On The Campaign Trail With Yes Equality

With the vote on Marriage Equality only a week away, I thought I’d write a post about what it’s like canvassing for a Yes vote. I’ve been out most nights knocking on the doors of South Dublin encouraging people to support marriage equality. If you support marriage equality, then I would highly recommend that you come along too, canvassing is really easy and quite fun too. You can find your local group and more advice on how to canvass here. Continue reading

1 Comment

Filed under Politics

What Is The Best Electoral System?

In the aftermath of the UK general election, a lot of focus has shifted to the electoral system and questions have been raised over how fair and democratic it is. In particular, is it democratic for the Conservative party to win a majority of seats with only a third of the votes? Is it democratic for the 7.5 million people who voted for the Liberal Democrats, UKIP and Greens to have only 10 seats? Surely the fact that 25% of voters got only 1% of the seats is a sign of a serious problem with the electoral system? How can we make the electoral system better? Continue reading

Leave a comment

Filed under Politics

An Atheist Reads The Bible: All Men Must Die

I’ve been watching Game of Thrones lately and I’ve been surprised at the similarities between it and the Bible. You would think that they would be complete opposites but they have more in common than your local priest would like to admit (especially with this week’s episode involving the Faith Militant). Both are filled with violence, incest, murder, sexism, war, betrayal, religious fanaticism and arbitrary rulers. Reading the Book of Leviticus, I noticed a particularly strong essence of Valar Morghulis (All men must die) both in the sense that women are ignored and in the sense that, no matter how hard you try, sooner or later you’ll end up tripping up and being killed. Continue reading

11 Comments

Filed under Religion

An Atheist Reads The Bible: Unclean, Everything Is Unclean!

The story takes an interlude away from Moses and instead details the laws that God wants us to follow. The main theme of the book is a dire fear of the unclean. Honestly, Leviticus must have been written by OCD germophobe as there is an obsession with avoiding anything unclean (which turns out to be most things). God gives these rules unconditionally and demands that they must be obeyed, which Christians have interpreted to mean they can pick and choose whichever they wish to follow. Continue reading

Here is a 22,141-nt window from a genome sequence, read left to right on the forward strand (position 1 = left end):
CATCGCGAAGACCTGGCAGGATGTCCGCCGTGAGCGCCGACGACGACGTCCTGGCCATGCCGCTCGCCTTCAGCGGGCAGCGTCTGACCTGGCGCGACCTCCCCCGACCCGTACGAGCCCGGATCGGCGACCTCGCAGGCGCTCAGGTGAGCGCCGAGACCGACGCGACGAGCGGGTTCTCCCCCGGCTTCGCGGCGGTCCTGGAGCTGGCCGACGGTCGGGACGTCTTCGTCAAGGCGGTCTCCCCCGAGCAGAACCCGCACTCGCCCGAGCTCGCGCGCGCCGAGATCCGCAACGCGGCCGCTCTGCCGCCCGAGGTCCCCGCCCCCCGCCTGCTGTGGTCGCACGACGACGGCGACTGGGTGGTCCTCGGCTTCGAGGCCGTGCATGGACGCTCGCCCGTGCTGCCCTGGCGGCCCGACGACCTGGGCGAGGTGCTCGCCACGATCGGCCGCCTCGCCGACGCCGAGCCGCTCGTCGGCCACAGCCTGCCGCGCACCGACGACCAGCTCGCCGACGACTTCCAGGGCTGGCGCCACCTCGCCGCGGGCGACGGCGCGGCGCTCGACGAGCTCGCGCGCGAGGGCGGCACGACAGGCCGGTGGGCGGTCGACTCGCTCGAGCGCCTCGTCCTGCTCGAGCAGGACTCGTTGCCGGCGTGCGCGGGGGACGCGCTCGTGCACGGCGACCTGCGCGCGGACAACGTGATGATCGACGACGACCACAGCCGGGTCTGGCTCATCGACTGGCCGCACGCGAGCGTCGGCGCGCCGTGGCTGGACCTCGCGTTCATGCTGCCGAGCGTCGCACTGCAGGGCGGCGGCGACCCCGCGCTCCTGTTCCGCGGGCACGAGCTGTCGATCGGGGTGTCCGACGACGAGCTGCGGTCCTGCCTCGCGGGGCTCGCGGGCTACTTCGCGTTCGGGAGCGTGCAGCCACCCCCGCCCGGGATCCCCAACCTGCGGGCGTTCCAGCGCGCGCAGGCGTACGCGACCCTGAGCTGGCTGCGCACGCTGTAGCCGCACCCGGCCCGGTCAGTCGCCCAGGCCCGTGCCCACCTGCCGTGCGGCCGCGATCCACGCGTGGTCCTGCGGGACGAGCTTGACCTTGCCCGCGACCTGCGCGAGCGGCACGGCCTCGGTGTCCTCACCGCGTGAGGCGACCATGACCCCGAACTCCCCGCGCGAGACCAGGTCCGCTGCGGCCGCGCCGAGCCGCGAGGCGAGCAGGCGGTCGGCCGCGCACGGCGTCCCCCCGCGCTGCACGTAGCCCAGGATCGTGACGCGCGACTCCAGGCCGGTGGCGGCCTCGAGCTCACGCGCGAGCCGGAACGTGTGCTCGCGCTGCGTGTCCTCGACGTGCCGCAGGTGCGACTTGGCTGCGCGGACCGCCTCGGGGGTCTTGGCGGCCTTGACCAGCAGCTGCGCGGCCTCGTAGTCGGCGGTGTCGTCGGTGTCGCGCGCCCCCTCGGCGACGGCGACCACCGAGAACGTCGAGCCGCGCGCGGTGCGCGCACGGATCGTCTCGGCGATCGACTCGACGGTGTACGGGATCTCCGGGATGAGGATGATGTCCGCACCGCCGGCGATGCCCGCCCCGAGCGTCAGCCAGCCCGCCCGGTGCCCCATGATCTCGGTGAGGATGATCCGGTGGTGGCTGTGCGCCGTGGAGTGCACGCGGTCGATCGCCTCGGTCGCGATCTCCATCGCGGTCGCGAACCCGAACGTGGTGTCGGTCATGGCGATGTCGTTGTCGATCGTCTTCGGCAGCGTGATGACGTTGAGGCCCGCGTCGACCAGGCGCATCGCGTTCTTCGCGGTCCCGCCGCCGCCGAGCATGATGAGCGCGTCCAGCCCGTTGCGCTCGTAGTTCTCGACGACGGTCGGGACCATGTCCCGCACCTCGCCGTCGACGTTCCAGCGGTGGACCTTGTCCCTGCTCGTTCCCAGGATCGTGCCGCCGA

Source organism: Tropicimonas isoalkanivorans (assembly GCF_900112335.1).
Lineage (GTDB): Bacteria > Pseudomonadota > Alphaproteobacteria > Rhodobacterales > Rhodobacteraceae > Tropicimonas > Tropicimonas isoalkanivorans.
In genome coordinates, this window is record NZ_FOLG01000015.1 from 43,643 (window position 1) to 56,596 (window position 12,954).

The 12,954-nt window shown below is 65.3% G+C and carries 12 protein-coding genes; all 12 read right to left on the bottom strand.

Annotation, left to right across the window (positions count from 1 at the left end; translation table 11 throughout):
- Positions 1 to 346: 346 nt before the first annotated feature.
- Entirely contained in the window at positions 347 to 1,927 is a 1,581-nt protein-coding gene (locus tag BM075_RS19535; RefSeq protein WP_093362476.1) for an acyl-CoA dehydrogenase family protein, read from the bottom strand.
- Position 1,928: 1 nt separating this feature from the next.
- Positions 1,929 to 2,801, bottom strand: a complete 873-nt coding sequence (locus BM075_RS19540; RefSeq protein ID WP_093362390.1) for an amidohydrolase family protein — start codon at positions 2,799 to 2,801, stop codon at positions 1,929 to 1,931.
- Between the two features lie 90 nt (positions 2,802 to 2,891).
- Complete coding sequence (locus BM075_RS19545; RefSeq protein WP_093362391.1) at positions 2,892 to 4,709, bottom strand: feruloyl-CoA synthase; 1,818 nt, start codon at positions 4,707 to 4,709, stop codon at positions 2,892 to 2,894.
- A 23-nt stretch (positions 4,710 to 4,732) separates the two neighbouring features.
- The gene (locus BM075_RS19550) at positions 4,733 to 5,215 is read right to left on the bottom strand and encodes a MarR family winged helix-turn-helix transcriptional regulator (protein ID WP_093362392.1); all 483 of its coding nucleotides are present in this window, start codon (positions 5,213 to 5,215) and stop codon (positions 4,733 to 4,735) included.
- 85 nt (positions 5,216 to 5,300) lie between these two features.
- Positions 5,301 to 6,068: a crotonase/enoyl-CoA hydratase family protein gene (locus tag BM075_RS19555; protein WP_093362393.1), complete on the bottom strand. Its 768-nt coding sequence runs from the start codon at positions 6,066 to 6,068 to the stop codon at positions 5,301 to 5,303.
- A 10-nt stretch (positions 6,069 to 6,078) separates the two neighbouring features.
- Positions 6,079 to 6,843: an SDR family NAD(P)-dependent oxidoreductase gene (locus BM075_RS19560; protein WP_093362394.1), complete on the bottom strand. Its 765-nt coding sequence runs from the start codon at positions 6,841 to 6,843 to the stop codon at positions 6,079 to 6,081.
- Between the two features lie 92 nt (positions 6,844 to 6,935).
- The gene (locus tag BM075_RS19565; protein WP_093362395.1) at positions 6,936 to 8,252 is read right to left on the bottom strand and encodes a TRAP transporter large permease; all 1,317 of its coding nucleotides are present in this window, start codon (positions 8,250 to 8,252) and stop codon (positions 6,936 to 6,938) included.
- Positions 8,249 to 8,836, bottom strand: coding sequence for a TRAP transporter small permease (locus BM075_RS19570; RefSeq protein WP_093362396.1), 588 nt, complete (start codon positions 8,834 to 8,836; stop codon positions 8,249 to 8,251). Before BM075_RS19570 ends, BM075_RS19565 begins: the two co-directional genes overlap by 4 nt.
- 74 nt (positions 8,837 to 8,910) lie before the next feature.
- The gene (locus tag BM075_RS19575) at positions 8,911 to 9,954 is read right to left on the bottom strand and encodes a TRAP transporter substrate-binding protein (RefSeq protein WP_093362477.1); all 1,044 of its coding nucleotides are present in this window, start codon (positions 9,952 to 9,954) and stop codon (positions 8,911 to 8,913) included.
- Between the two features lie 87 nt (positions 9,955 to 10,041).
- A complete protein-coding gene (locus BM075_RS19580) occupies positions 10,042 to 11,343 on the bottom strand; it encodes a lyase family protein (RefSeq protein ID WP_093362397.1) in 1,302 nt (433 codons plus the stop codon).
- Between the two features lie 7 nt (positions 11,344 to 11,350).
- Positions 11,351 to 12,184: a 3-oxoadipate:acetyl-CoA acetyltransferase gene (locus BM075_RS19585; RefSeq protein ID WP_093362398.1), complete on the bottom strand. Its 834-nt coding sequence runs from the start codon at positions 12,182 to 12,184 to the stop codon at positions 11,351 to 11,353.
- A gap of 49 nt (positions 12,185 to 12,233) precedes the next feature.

13 Comments

Filed under Religion

An Atheist Reads The Bible: People Are Following The Wrong 10 Commandments

Welcome back to another blog post where, me, an Atheist, reads the Bible and finds lots of weird and crazy things. Continuing where we left off, Moses is on Mount Sinai receiving laws from God on stone tablets. The laws are nothing special, nothing a tribal society couldn’t create by itself and not much relevance for modern day. Let’s continue the story. Continue reading

10 Comments

Filed under Religion

An Atheist Reads The Bible: A God Of Smoke And Fire

While the story of the Israelites escape from Egypt is one of the best known stories in the Bible, what happened next is not as well known (mainly because it’s not as dramatic). But the Book of Exodus continues with the wanderings of Moses and the Jews and the first government run by God. This part is significant as it is the first time God gives rules that must be obeyed. Continue reading

7 Comments

Filed under Religion

An Atheist Reads The Bible: Is God A Freedom Fighter Or A Terrorist?

The story of the Israelites escape from Egypt is probably the best known story in the Bible, possibly even more so than the stories from the Book of Genesis. I can still remember watching The Prince of Egypt as a child in school. However, what people don’t know is that there is no evidence that the Israelites were ever in Egypt or that the Book of Exodus is actually true. The Israelites were supposedly in Egypt for 400 years, yet archaeologists have found no traces of them nor ant Egyptian records of them. Nor is there any record of the plagues that allegedly occurred (which were so massive you could hardly ignore them) or the death of the Pharaoh (who is never named, further weakening the story) and his army (which is something which would have deserved mentioning). Nor has any evidence been found in the Sinai desert were supposedly 600,000 men (which implies about 2 million women and children) wandered for 40 years. Scholars now recognise that the Exodus simply didn’t happen (interesting most criticism comes from Jewish rather than Christian or Atheist sources). Continue reading

49 Comments

Filed under Religion